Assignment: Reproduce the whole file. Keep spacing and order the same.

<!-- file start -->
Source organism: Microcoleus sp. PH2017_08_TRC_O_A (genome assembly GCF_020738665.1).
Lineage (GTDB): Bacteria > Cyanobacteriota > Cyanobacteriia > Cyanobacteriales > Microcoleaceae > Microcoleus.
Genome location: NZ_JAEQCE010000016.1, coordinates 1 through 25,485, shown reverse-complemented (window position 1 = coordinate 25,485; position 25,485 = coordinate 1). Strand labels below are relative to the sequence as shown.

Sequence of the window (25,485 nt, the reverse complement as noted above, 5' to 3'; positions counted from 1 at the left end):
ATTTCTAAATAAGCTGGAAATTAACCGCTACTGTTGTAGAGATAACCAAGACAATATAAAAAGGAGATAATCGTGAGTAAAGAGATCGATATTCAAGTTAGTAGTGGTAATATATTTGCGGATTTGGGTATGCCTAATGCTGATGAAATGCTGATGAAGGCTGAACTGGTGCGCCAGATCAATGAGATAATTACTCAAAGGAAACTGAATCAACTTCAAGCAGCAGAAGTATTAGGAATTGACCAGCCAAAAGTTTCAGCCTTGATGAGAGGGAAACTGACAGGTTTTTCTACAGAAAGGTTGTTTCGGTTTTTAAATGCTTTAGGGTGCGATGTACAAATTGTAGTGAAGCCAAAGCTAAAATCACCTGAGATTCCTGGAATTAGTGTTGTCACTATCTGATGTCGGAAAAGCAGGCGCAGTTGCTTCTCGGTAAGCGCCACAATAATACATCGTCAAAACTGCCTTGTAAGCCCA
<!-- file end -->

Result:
Source organism: Microcoleus sp. PH2017_08_TRC_O_A (genome assembly GCF_020738665.1).
Lineage (GTDB): Bacteria > Cyanobacteriota > Cyanobacteriia > Cyanobacteriales > Microcoleaceae > Microcoleus.
Genome location: NZ_JAEQCE010000016.1, coordinates 1 through 25,485, shown reverse-complemented (window position 1 = coordinate 25,485; position 25,485 = coordinate 1). Strand labels below are relative to the sequence as shown.

Sequence of the window (25,485 nt, the reverse complement as noted above, 5' to 3'; positions counted from 1 at the left end):
ATTTCTAAATAAGCTGGAAATTAACCGCTACTGTTGTAGAGATAACCAAGACAATATAAAAAGGAGATAATCGTGAGTAAAGAGATCGATATTCAAGTTAGTAGTGGTAATATATTTGCGGATTTGGGTATGCCTAATGCTGATGAAATGCTGATGAAGGCTGAACTGGTGCGCCAGATCAATGAGATAATTACTCAAAGGAAACTGAATCAACTTCAAGCAGCAGAAGTATTAGGAATTGACCAGCCAAAAGTTTCAGCCTTGATGAGAGGGAAACTGACAGGTTTTTCTACAGAAAGGTTGTTTCGGTTTTTAAATGCTTTAGGGTGCGATGTACAAATTGTAGTGAAGCCAAAGCTAAAATCACCTGAGATTCCTGGAATTAGTGTTGTCACTATCTGATGTCGGAAAAGCAGGCGCAGTTGCTTCTCGGTAAGCGCCACAATAATACATCGTCAAAACTGCCTTGTAAGCCCA